On a recent episode of Let's Make Mistakes, Mike Monteiro chatted with Austin Kleon, whose latest book is called Show Your Work! The title is itself a reference to something Mike Monteiro wrote about design:
This isn’t magic. It’s math. Show your work. Don’t HOPE someone “gets it”, and don’t blame them if they don’t — convince them.
While Monteiro and Kleon are talking about designers dealing with clients, I think this fits in with my recent theme of teaching as creative work. I can think of myriad ways in which this applies in education.
The most obvious connection is with teachers in the classroom. I know I have fallen into the trap of simply telling students that something is important and then hoping they will agree with me. My best lessons are always the ones where I show them precisely why I think they should value the topic as much as I do, whether that's the genitive case or Plato's allegory of the cave.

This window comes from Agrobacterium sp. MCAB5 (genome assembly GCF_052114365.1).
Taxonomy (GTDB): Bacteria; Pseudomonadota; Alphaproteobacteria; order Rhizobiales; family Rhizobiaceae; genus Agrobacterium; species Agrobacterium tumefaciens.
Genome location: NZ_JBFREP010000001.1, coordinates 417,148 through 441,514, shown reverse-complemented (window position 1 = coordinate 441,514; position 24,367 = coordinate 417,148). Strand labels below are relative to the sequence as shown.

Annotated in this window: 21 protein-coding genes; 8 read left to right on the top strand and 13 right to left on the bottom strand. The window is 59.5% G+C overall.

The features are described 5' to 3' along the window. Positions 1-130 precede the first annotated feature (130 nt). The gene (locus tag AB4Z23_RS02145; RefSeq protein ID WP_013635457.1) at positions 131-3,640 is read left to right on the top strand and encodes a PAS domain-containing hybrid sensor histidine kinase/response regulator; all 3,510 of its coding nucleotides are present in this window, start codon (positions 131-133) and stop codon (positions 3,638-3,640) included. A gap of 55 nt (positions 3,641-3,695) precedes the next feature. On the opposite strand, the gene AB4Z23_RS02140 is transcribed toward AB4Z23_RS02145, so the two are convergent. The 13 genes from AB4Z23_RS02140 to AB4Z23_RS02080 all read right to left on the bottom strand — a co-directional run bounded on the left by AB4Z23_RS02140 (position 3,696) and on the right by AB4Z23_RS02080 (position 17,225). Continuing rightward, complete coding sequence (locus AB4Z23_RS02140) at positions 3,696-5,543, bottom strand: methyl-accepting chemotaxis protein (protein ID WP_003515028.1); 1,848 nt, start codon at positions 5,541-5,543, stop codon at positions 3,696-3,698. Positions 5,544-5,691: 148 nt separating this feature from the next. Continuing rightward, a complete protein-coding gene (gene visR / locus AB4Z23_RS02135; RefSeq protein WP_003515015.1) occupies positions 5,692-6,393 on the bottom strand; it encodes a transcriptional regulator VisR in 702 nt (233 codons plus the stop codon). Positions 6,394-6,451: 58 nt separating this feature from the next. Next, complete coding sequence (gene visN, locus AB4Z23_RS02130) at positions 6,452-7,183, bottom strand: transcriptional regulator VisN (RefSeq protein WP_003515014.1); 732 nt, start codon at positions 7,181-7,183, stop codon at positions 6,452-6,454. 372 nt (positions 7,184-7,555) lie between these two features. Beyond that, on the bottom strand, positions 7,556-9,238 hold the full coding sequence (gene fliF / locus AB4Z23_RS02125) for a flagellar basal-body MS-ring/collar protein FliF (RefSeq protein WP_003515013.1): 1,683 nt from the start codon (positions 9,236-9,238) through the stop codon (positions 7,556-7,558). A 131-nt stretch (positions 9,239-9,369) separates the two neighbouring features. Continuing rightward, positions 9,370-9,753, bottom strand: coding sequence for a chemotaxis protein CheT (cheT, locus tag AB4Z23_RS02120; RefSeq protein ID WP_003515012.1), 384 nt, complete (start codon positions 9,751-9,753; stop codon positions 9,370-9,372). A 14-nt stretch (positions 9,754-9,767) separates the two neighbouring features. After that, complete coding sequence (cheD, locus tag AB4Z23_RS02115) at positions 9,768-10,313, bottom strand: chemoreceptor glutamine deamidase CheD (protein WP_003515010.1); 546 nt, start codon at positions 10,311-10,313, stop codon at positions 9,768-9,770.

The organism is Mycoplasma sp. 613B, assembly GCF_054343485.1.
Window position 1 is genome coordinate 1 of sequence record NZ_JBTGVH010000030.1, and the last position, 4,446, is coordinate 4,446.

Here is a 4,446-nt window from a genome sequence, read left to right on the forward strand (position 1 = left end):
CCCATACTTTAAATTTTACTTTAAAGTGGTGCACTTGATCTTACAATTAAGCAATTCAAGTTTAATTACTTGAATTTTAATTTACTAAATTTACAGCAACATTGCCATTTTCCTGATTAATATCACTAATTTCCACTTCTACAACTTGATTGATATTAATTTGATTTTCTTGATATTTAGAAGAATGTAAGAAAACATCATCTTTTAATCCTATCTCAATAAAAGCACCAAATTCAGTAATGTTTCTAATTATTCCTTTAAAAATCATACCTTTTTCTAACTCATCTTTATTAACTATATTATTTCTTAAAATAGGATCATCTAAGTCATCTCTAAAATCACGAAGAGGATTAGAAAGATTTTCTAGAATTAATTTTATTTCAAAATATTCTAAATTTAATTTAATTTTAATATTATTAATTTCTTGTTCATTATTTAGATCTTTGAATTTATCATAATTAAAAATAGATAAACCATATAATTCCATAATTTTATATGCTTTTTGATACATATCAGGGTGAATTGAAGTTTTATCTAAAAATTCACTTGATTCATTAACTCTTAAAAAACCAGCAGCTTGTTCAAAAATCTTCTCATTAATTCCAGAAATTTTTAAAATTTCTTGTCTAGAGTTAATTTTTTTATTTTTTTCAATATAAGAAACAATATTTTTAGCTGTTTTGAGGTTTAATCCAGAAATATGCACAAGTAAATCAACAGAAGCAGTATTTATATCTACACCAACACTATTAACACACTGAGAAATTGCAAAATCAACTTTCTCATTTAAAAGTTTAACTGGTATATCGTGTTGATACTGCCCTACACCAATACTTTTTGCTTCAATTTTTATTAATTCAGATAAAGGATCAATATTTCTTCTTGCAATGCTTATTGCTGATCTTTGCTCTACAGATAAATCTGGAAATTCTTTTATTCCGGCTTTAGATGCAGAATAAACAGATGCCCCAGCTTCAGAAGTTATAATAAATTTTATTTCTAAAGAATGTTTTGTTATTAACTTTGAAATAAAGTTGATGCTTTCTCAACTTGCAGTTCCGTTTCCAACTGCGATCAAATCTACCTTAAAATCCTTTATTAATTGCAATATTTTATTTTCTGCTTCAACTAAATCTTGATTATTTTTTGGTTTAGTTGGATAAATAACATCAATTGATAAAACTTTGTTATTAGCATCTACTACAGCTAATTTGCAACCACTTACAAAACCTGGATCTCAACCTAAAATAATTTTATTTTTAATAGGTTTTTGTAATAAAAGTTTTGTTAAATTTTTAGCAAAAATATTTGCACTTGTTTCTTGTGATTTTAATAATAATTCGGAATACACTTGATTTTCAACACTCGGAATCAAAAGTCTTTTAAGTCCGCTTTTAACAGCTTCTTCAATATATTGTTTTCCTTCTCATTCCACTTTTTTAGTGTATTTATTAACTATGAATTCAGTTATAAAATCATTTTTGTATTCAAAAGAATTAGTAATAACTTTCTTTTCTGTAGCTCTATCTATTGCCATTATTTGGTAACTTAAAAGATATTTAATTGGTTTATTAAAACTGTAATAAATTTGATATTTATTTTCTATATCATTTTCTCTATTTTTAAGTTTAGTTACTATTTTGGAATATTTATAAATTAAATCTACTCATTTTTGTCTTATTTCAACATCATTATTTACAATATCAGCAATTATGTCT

Really though, I think it's teachers that need to be told to "show your work" more often. Too often, I think we teachers like to cultivate an image of teaching as a black box, where the craft is simply too complex to try and really explain. Good teachers simply "get it," and bad ones don't. There may be some truth there, but it leads to lazy thinking, and we (myself included) could stand to be pressed more often to show our work.
- "Boys and girls just learn differently." Show your work.
- "This novel is much better for sophomores than that one." Show your work.
- "These two classes need to have the same tests." Show your work.
- "Our school culture is really student-centric." Show your work.
Those are all statements I've heard and/or made, and I'm not saying any of them are wrong. But too often we teachers feel so strongly about things on an emotional level, that we never step back to really think about why we feel the way we do, especially at a private school like mine where accountability is often self-imposed. Every time the accreditation process begins again, most of what we are told boils down to exactly that: "Show your work. We trust that you are doing good things, but you have to show your work." That's an important part of the accreditation process, but should also be a regular part of how we think.